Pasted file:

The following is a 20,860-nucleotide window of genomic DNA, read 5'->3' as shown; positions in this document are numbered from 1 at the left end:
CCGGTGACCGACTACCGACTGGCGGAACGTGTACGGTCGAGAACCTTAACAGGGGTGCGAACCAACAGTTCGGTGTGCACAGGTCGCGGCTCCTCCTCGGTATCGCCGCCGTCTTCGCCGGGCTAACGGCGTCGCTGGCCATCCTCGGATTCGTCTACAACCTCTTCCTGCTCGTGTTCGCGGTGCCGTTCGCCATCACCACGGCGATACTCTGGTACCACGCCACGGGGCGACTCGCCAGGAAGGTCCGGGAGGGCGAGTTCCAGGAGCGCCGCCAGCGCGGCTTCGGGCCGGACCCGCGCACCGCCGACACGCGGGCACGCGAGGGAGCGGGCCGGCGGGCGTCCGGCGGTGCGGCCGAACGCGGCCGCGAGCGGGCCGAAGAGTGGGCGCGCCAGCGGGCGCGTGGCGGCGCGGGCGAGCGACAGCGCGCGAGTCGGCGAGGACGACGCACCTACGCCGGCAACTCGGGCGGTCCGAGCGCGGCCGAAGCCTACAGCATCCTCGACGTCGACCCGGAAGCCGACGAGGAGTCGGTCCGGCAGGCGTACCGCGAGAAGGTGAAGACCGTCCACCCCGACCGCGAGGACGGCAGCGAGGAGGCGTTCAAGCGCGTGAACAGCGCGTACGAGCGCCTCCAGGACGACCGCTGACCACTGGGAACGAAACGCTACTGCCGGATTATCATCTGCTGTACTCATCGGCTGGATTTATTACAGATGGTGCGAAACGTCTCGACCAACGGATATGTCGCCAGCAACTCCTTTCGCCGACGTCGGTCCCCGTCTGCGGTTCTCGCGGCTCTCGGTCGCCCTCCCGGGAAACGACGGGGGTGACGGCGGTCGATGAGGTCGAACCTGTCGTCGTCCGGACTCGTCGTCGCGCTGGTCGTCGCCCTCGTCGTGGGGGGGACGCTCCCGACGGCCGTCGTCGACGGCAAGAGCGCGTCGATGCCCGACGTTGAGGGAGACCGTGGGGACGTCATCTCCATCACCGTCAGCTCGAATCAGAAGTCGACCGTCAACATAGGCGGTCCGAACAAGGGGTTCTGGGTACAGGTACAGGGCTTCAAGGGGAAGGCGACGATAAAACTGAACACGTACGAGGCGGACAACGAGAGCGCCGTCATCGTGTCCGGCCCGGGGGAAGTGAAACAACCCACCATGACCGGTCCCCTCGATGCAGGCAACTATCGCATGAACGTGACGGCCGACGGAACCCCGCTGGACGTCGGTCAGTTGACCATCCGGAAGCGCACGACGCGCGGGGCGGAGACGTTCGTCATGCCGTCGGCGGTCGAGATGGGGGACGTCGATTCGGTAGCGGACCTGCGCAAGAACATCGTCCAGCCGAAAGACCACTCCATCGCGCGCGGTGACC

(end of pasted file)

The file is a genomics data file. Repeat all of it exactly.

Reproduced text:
The following is a 20,860-nucleotide window of genomic DNA, read 5'->3' as shown; positions in this document are numbered from 1 at the left end:
CCGGTGACCGACTACCGACTGGCGGAACGTGTACGGTCGAGAACCTTAACAGGGGTGCGAACCAACAGTTCGGTGTGCACAGGTCGCGGCTCCTCCTCGGTATCGCCGCCGTCTTCGCCGGGCTAACGGCGTCGCTGGCCATCCTCGGATTCGTCTACAACCTCTTCCTGCTCGTGTTCGCGGTGCCGTTCGCCATCACCACGGCGATACTCTGGTACCACGCCACGGGGCGACTCGCCAGGAAGGTCCGGGAGGGCGAGTTCCAGGAGCGCCGCCAGCGCGGCTTCGGGCCGGACCCGCGCACCGCCGACACGCGGGCACGCGAGGGAGCGGGCCGGCGGGCGTCCGGCGGTGCGGCCGAACGCGGCCGCGAGCGGGCCGAAGAGTGGGCGCGCCAGCGGGCGCGTGGCGGCGCGGGCGAGCGACAGCGCGCGAGTCGGCGAGGACGACGCACCTACGCCGGCAACTCGGGCGGTCCGAGCGCGGCCGAAGCCTACAGCATCCTCGACGTCGACCCGGAAGCCGACGAGGAGTCGGTCCGGCAGGCGTACCGCGAGAAGGTGAAGACCGTCCACCCCGACCGCGAGGACGGCAGCGAGGAGGCGTTCAAGCGCGTGAACAGCGCGTACGAGCGCCTCCAGGACGACCGCTGACCACTGGGAACGAAACGCTACTGCCGGATTATCATCTGCTGTACTCATCGGCTGGATTTATTACAGATGGTGCGAAACGTCTCGACCAACGGATATGTCGCCAGCAACTCCTTTCGCCGACGTCGGTCCCCGTCTGCGGTTCTCGCGGCTCTCGGTCGCCCTCCCGGGAAACGACGGGGGTGACGGCGGTCGATGAGGTCGAACCTGTCGTCGTCCGGACTCGTCGTCGCGCTGGTCGTCGCCCTCGTCGTGGGGGGGACGCTCCCGACGGCCGTCGTCGACGGCAAGAGCGCGTCGATGCCCGACGTTGAGGGAGACCGTGGGGACGTCATCTCCATCACCGTCAGCTCGAATCAGAAGTCGACCGTCAACATAGGCGGTCCGAACAAGGGGTTCTGGGTACAGGTACAGGGCTTCAAGGGGAAGGCGACGATAAAACTGAACACGTACGAGGCGGACAACGAGAGCGCCGTCATCGTGTCCGGCCCGGGGGAAGTGAAACAACCCACCATGACCGGTCCCCTCGATGCAGGCAACTATCGCATGAACGTGACGGCCGACGGAACCCCGCTGGACGTCGGTCAGTTGACCATCCGGAAGCGCACGACGCGCGGGGCGGAGACGTTCGTCATGCCGTCGGCGGTCGAGATGGGGGACGTCGATTCGGTAGCGGACCTGCGCAAGAACATCGTCCAGCCGAAAGACCACTCCATCGCGCGCGGTGACC